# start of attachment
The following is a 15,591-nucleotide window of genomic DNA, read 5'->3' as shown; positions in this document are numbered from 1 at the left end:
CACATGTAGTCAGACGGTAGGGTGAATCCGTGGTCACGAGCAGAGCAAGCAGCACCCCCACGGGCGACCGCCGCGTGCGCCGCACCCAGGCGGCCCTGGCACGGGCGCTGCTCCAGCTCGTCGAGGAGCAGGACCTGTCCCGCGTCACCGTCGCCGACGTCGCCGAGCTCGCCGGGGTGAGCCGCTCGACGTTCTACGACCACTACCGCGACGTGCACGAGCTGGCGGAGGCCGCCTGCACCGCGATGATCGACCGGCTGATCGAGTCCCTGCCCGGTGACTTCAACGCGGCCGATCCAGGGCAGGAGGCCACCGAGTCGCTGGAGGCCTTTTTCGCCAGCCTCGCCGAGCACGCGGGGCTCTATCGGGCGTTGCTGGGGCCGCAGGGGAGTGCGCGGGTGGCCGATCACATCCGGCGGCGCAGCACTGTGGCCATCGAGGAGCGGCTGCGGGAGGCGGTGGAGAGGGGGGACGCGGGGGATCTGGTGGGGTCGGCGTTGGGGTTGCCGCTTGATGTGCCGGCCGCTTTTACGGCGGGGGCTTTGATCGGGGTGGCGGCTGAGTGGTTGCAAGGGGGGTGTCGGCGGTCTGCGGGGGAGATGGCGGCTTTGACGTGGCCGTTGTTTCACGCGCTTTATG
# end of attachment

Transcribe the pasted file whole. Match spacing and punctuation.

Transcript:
The following is a 15,591-nucleotide window of genomic DNA, read 5'->3' as shown; positions in this document are numbered from 1 at the left end:
CACATGTAGTCAGACGGTAGGGTGAATCCGTGGTCACGAGCAGAGCAAGCAGCACCCCCACGGGCGACCGCCGCGTGCGCCGCACCCAGGCGGCCCTGGCACGGGCGCTGCTCCAGCTCGTCGAGGAGCAGGACCTGTCCCGCGTCACCGTCGCCGACGTCGCCGAGCTCGCCGGGGTGAGCCGCTCGACGTTCTACGACCACTACCGCGACGTGCACGAGCTGGCGGAGGCCGCCTGCACCGCGATGATCGACCGGCTGATCGAGTCCCTGCCCGGTGACTTCAACGCGGCCGATCCAGGGCAGGAGGCCACCGAGTCGCTGGAGGCCTTTTTCGCCAGCCTCGCCGAGCACGCGGGGCTCTATCGGGCGTTGCTGGGGCCGCAGGGGAGTGCGCGGGTGGCCGATCACATCCGGCGGCGCAGCACTGTGGCCATCGAGGAGCGGCTGCGGGAGGCGGTGGAGAGGGGGGACGCGGGGGATCTGGTGGGGTCGGCGTTGGGGTTGCCGCTTGATGTGCCGGCCGCTTTTACGGCGGGGGCTTTGATCGGGGTGGCGGCTGAGTGGTTGCAAGGGGGGTGTCGGCGGTCTGCGGGGGAGATGGCGGCTTTGACGTGGCCGTTGTTTCACGCGCTTTATG